Table definitions may include fields that are conditional in nature, meaning they only take on a value when the specified condition is true. Where a table definition requires conditional fields, Arbutus offers an easy means to set the condition. You may select any set of fields, and in one operation, set a condition on all of them.
Where the table layout is coming from COBOL, additional sort options allow you to place related field definitions together, to simplify the selection of fields.
Arbutus logs all processing activity in a log file as supporting documentation. When a project involves several separate documentation threads, you can switch between logs with a simple click in the Overview.
The maximum record length supported by Arbutus is 2GB. While you are unlikely to ever encounter a record length this long, the capability often allows an entire file to be read as a single record, for specialized processing.
In addition, it is not uncommon for normal text (CRLF) files to occasionally have unexpectedly long lines that will likely exceed the table definition. This may be due to data corruption or an unexpected or unusual situation. When this occurs, Arbutus automatically compensates, reading the entire line despite the fact that it violates the table layout.
Arbutus supports exports to all versions of Excel spreadsheets, including XLS and XLSX. Of course, when exporting to either of these formats, you can specify the sheet name to be created, and even create multiple sheets, if necessary.
Certain processing situations require that you inspect the entire record as a single unit. For example, you may be looking for something or extracting something. When looking for something, the At() function allows you to specify RECORD as the last parameter. When extracting something, the Substring()function allows the first parameter to be RECORD.
The results of a Verify command are typically presented in a tabular format. This table includes the record number, field name, expected field type, as well as the contents of the field both in text and hex. In addition to displaying the error, this table includes drill-down links, so that you can immediately move to the selected record and evaluate the error in the context of other fields and records around the error.
Certain field types store values as multiples of a larger value. For example, “Sales” might be the sales figure in thousands, so 125 stored in the field actually means 125,000.
One solution to this issue is to create a computed field to multiply by 1,000, but Arbutus offers another approach. In the same way that you can specify that a number includes decimals (effectively moving the decimal point to the left), you can specify negative decimals (effectively moving the decimal point to the right).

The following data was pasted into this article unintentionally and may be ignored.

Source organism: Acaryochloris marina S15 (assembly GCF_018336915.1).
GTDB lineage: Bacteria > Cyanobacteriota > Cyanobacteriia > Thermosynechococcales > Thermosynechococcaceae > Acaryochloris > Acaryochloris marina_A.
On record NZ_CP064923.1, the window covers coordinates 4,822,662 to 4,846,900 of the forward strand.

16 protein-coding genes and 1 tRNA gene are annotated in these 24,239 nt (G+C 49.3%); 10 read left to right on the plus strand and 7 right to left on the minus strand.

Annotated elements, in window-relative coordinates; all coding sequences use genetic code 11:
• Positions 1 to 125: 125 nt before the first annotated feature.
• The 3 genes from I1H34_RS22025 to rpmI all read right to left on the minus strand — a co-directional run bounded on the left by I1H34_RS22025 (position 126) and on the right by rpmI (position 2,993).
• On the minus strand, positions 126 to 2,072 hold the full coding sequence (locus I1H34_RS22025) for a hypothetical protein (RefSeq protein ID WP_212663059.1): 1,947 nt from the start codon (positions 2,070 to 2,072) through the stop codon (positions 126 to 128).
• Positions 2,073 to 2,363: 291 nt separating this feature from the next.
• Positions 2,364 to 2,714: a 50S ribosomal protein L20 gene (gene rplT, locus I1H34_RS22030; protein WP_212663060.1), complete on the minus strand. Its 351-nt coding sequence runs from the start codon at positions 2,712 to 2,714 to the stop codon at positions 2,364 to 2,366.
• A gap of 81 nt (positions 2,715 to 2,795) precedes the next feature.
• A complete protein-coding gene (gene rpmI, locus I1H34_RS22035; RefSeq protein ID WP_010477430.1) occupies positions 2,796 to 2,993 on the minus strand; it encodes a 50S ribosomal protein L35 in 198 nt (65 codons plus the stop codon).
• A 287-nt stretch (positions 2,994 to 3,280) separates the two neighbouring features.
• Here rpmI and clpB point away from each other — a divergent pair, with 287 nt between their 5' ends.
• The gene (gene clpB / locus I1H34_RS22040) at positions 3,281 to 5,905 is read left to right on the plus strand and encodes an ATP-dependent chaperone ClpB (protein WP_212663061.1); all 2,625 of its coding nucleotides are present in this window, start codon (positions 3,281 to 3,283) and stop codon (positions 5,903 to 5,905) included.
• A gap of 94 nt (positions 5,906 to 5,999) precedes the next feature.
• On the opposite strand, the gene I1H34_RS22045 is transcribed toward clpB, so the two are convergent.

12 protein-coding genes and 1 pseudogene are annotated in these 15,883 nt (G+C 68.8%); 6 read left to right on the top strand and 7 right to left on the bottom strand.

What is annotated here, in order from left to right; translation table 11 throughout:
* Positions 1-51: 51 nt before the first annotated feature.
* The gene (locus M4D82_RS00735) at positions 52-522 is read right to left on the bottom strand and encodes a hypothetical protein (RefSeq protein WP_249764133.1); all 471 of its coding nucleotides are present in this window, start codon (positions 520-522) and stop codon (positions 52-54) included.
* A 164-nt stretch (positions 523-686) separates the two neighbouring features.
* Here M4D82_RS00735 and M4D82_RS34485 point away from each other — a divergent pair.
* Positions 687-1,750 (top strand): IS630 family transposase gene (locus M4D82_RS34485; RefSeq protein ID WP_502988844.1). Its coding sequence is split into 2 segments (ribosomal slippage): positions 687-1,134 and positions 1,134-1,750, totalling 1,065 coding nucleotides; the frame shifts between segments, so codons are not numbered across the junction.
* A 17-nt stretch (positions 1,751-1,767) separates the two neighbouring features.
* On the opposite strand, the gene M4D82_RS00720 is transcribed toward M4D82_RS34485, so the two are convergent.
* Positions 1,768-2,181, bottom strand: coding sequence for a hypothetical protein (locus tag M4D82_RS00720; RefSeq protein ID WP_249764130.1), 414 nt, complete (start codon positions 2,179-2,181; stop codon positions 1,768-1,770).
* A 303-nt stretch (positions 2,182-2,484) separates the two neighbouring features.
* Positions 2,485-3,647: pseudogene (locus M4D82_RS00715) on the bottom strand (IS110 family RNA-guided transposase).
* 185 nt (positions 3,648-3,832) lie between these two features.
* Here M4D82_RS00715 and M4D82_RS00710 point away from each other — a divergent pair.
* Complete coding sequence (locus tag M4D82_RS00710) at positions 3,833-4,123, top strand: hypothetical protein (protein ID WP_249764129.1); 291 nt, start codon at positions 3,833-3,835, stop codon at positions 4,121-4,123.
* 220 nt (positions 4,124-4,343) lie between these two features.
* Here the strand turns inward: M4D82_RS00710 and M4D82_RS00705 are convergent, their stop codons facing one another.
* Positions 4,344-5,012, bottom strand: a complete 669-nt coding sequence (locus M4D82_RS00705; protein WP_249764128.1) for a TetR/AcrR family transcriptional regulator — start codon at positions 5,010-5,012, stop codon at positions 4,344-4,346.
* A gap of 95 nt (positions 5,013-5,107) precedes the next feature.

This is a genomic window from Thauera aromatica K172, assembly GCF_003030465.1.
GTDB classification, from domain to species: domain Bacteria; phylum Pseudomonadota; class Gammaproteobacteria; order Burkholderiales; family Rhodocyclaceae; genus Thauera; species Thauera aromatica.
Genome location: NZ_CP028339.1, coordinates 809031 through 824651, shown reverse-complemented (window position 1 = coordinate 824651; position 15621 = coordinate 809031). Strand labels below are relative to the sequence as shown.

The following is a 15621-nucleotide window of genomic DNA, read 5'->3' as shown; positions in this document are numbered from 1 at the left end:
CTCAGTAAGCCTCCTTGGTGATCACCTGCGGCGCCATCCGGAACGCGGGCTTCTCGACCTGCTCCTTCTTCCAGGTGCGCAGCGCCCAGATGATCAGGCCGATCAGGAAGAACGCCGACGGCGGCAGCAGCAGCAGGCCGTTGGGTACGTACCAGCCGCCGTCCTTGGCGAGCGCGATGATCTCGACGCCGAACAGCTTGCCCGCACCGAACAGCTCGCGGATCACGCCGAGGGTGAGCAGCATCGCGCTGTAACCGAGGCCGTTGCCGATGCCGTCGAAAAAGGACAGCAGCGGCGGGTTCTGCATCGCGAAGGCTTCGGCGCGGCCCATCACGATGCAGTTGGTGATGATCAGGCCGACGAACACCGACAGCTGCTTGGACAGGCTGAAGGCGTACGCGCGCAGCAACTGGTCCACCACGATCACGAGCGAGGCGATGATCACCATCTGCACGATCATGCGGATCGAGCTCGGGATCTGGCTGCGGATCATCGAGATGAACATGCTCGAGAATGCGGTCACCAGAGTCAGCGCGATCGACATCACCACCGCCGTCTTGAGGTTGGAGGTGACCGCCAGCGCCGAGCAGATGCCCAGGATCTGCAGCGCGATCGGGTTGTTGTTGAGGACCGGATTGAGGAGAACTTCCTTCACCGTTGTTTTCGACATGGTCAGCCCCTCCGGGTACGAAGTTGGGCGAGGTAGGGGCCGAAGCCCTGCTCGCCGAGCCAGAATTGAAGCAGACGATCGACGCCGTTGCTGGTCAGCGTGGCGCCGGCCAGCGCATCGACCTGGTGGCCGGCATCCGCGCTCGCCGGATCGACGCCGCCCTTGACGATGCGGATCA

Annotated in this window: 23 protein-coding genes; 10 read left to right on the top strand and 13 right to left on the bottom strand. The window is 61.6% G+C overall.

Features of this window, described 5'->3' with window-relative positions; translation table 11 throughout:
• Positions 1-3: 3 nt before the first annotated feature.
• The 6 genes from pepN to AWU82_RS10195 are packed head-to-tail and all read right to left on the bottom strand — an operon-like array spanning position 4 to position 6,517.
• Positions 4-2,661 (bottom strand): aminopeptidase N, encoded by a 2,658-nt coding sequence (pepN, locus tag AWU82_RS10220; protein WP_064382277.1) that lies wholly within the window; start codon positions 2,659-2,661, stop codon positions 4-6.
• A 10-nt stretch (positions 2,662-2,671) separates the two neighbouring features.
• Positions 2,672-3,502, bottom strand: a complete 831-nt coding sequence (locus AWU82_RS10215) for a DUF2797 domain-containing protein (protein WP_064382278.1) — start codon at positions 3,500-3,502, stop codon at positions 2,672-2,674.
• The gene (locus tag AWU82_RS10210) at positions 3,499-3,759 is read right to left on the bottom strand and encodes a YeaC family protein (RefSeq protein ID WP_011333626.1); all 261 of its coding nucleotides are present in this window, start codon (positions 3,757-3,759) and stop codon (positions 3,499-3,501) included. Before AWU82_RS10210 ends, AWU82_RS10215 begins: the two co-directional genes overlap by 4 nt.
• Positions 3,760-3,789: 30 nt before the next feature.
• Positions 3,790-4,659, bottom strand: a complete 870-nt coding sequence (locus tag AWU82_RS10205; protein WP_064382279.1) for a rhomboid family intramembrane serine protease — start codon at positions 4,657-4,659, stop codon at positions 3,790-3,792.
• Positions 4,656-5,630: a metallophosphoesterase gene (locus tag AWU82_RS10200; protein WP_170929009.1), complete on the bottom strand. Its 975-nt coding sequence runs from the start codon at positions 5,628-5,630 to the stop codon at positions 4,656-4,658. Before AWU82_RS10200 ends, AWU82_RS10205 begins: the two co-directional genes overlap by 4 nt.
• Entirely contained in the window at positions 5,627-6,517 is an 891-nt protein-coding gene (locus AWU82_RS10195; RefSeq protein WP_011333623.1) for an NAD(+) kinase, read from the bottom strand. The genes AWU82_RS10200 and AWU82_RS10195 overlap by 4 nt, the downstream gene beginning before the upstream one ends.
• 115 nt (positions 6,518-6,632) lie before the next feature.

In this example, specifying decimals of -3 will ensure that the value is correct.
The procedure editor automatically indents commands in a Group.
The Ftype() function is used to either validate user input (ensuring that the supplied information is valid) or to ensure that the prerequisites for a particular test or calculation are present. Usually this validation involves testing that an object has a specific type, or perhaps a limited range of values.
To address this situation, the Ftype() function includes an optional parameter that allows you to specify which types are valid. If the object does not exist, or is not one of the valid types, then the function returns “U” for “Unknown”.
Performance Comparison: Arbutus vs. The Competition
XML: 74 times faster
XLS/XLSX: 2 times fasterExporting
XML: 4 times faster
XLS/XLSX: 3 times fasterFuzzy matching: 11 to 500 times fasterUse of time fields: 2 to 3 times faster
1) In Arbutus, Import CSV takes zero time, regardless of file size, as delimited data is read directly.
2) Our Duplicates command is compared to their FUZZYDUP.
3) As their FUZZYDUP command does not support ‘same’ fields, we have concatenated the three keys.About the Tests:
- Test computer specs: Dell I7-920, 2.67GHz, Windows 64 bit, 9GB RAM, 1TB disk
- Most reads use a 125,000,000 record, 80 bytes long transaction file (10GB data size)
- Fuzzy duplicates tests use a 50,000 record address file
- Exports are 5,000,000 records, except Excel, which is 650,000
- Imports are all 650,000 records
- We chose 125 million records because most people interested in performance have big data. For comparison, Arbutus also ran the “big data” tests (Join through Summarize) on a 5 million record file as well. Analyzer took 50 seconds in total, while the competitor’s version 10 took 89 seconds (the graph lines were too small to show individually).